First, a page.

Pallone Opening Remarks at Hearing on Improving Clean Energy Access and Affordability
Energy and Commerce Chairman Frank Pallone, Jr. (D-NJ) delivered the following opening remarks at today’s Energy Subcommittee hearing titled, “Generating Equity: Improving Clean Energy Access and Affordability:”
I thank Chairman Rush for holding this important hearing on energy affordability and clean energy access. Chairman Rush has been passionately working on including communities of color in the clean energy transition, especially through his Blue Collar and Green Collar Jobs bill, and I thank him for his leadership.
Energy access and energy burdens often do not get the attention they deserve. Throughout the country, low-income households – particularly communities of color – face disproportionate negative impacts from traditional fossil generation due to their proximity to power plants and a lack of clean energy options. These communities see increased risks of polluted air and water, resulting in a greater likelihood of health conditions like asthma or cancer.
They also disproportionately suffer the devastating effects of fossil-fueled climate change, like severe damage and flooding to their homes from hurricanes. While we are all affected by climate change, we must make sure that no one is overlooked in our efforts to build a clean and resilient future.
Along with climate and environmental threats, communities of color are also disproportionately affected by the COVID-19 pandemic. Americans in all regions are suffering from job loss and are spending more time at home during this public health emergency. That means many of them are bringing home a lot less money than they were before the pandemic, and their energy bills are going up because they are using more energy at home. This is just pushing struggling families further to the edge.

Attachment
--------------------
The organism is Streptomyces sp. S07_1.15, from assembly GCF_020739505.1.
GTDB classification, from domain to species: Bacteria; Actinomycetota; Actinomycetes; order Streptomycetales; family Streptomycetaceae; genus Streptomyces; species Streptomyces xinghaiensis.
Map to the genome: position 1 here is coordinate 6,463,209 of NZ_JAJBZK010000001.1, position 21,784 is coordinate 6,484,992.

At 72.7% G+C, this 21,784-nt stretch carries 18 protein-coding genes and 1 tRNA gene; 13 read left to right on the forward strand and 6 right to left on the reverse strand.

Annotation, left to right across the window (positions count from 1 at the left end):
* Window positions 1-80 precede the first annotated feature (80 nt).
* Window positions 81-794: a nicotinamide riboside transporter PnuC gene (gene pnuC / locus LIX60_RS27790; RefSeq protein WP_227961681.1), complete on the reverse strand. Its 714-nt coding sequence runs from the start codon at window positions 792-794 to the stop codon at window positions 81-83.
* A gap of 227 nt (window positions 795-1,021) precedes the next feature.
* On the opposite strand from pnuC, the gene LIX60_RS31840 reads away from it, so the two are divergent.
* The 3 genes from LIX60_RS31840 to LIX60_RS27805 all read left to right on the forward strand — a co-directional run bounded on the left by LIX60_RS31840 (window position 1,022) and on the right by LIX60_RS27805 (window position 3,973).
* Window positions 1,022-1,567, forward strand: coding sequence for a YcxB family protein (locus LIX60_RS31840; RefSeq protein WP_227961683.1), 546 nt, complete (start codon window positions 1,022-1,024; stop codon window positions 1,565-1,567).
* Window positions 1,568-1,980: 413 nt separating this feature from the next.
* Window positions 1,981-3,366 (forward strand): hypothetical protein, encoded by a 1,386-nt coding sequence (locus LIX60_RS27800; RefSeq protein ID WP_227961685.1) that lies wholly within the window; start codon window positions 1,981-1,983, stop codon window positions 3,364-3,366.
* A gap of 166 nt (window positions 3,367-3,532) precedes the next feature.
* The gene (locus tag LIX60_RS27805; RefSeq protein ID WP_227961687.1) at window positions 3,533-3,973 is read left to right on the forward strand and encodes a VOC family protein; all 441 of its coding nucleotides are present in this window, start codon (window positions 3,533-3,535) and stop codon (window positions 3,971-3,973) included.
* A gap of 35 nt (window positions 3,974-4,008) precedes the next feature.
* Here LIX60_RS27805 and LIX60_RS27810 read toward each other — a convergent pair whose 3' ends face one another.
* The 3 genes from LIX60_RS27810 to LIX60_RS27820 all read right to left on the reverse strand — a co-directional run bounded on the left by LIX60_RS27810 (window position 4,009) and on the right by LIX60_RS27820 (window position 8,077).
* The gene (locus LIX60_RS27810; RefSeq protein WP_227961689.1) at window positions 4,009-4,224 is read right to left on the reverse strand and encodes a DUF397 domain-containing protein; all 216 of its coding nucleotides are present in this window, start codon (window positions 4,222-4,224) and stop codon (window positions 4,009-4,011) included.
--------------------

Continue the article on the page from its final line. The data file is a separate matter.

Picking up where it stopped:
As we experience a public health and economic crisis, unpaid electricity bills and the threat of electricity shutoffs should not be something struggling families are concerned about right now. However, 800,000 low-income customers are currently at risk of having their electricity shut off by their electric utility company. These communities, which already experience higher rates of COVID-19, are now being forced to deal with the potential loss of power.
This is an outrage, particularly since we included a moratorium on electricity and water shutoffs in the Heroes Act that passed in May. That was four and a half months ago, but Senate Republicans have refused to act. Now we are again working to protect these vulnerable communities with a shutoff moratorium in our updated Heroes legislation. It is long past time for President Trump and Senate Republicans to recognize the need to act.
This assistance is critical right now because the pandemic is only exacerbating an unfortunate trend that already existed – many struggling families face high energy burdens. They are spending a higher percentage of their paychecks on energy because of factors like income, location of where they live and the quality of the building where they live. And while low-income energy assistance programs exist, they have limited funding.
Fortunately, the updated Heroes Act includes $4.5 billion for the Low-Income Home Energy Assistance Program, or LIHEAP. And last week the House passed the Clean Economy Jobs and Innovation Act, which included numerous bills from this Committee that support low-income clean energy projects, energy efficiency programs and rural energy development. This bill is a step in the right direction for a clean and equitable energy future.
The transition to a clean energy economy must be equitable and affordable. We must include all Americans in this enormous effort and ensure that no communities are abandoned to face the threats of climate change alone.